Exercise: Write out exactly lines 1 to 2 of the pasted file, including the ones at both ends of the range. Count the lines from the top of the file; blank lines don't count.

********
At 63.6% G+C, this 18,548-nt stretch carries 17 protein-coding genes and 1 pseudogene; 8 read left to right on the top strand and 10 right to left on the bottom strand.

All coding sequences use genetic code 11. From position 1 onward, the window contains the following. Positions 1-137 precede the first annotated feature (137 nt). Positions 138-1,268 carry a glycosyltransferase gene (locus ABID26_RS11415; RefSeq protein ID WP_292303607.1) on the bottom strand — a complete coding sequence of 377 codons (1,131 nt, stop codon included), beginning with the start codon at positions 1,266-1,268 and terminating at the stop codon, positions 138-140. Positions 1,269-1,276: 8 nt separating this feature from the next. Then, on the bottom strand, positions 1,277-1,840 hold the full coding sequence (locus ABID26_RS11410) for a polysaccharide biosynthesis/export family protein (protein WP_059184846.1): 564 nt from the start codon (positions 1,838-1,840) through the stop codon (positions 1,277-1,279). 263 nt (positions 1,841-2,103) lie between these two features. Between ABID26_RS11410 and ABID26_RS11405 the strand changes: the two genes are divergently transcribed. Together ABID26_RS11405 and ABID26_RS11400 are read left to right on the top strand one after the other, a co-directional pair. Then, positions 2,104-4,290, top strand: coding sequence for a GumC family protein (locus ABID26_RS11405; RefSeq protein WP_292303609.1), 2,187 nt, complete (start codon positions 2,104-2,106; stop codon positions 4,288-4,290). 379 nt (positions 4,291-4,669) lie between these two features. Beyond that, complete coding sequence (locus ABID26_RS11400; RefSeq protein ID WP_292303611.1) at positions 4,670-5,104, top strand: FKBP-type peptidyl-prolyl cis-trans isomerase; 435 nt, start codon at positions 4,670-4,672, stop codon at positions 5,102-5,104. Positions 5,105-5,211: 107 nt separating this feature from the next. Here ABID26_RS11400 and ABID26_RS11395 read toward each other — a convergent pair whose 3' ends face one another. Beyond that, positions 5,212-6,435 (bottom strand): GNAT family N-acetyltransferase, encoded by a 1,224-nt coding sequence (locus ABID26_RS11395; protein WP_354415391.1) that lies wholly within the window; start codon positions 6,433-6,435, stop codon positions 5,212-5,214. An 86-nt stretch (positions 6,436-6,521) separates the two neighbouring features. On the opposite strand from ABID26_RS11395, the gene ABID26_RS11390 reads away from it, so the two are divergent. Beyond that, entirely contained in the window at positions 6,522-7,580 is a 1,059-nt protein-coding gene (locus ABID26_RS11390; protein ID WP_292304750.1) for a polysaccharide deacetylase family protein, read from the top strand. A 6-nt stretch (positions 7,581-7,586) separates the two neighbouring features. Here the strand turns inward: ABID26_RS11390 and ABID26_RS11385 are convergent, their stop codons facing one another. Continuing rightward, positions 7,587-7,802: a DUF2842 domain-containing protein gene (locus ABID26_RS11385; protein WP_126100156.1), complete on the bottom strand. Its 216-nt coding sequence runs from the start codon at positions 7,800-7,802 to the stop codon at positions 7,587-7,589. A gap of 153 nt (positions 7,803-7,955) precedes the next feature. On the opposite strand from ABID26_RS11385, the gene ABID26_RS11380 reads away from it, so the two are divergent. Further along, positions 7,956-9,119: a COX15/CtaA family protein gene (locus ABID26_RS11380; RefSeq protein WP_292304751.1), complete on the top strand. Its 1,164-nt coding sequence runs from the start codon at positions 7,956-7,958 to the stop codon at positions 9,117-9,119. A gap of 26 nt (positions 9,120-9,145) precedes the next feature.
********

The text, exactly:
At 63.6% G+C, this 18,548-nt stretch carries 17 protein-coding genes and 1 pseudogene; 8 read left to right on the top strand and 10 right to left on the bottom strand.

All coding sequences use genetic code 11. From position 1 onward, the window contains the following. Positions 1-137 precede the first annotated feature (137 nt). Positions 138-1,268 carry a glycosyltransferase gene (locus ABID26_RS11415; RefSeq protein ID WP_292303607.1) on the bottom strand — a complete coding sequence of 377 codons (1,131 nt, stop codon included), beginning with the start codon at positions 1,266-1,268 and terminating at the stop codon, positions 138-140. Positions 1,269-1,276: 8 nt separating this feature from the next. Then, on the bottom strand, positions 1,277-1,840 hold the full coding sequence (locus ABID26_RS11410) for a polysaccharide biosynthesis/export family protein (protein WP_059184846.1): 564 nt from the start codon (positions 1,838-1,840) through the stop codon (positions 1,277-1,279). 263 nt (positions 1,841-2,103) lie between these two features. Between ABID26_RS11410 and ABID26_RS11405 the strand changes: the two genes are divergently transcribed. Together ABID26_RS11405 and ABID26_RS11400 are read left to right on the top strand one after the other, a co-directional pair. Then, positions 2,104-4,290, top strand: coding sequence for a GumC family protein (locus ABID26_RS11405; RefSeq protein WP_292303609.1), 2,187 nt, complete (start codon positions 2,104-2,106; stop codon positions 4,288-4,290). 379 nt (positions 4,291-4,669) lie between these two features. Beyond that, complete coding sequence (locus ABID26_RS11400; RefSeq protein ID WP_292303611.1) at positions 4,670-5,104, top strand: FKBP-type peptidyl-prolyl cis-trans isomerase; 435 nt, start codon at positions 4,670-4,672, stop codon at positions 5,102-5,104. Positions 5,105-5,211: 107 nt separating this feature from the next. Here ABID26_RS11400 and ABID26_RS11395 read toward each other — a convergent pair whose 3' ends face one another. Beyond that, positions 5,212-6,435 (bottom strand): GNAT family N-acetyltransferase, encoded by a 1,224-nt coding sequence (locus ABID26_RS11395; protein WP_354415391.1) that lies wholly within the window; start codon positions 6,433-6,435, stop codon positions 5,212-5,214. An 86-nt stretch (positions 6,436-6,521) separates the two neighbouring features. On the opposite strand from ABID26_RS11395, the gene ABID26_RS11390 reads away from it, so the two are divergent. Beyond that, entirely contained in the window at positions 6,522-7,580 is a 1,059-nt protein-coding gene (locus ABID26_RS11390; protein ID WP_292304750.1) for a polysaccharide deacetylase family protein, read from the top strand. A 6-nt stretch (positions 7,581-7,586) separates the two neighbouring features. Here the strand turns inward: ABID26_RS11390 and ABID26_RS11385 are convergent, their stop codons facing one another. Continuing rightward, positions 7,587-7,802: a DUF2842 domain-containing protein gene (locus ABID26_RS11385; protein WP_126100156.1), complete on the bottom strand. Its 216-nt coding sequence runs from the start codon at positions 7,800-7,802 to the stop codon at positions 7,587-7,589. A gap of 153 nt (positions 7,803-7,955) precedes the next feature. On the opposite strand from ABID26_RS11385, the gene ABID26_RS11380 reads away from it, so the two are divergent. Further along, positions 7,956-9,119: a COX15/CtaA family protein gene (locus ABID26_RS11380; RefSeq protein WP_292304751.1), complete on the top strand. Its 1,164-nt coding sequence runs from the start codon at positions 7,956-7,958 to the stop codon at positions 9,117-9,119. A gap of 26 nt (positions 9,120-9,145) precedes the next feature.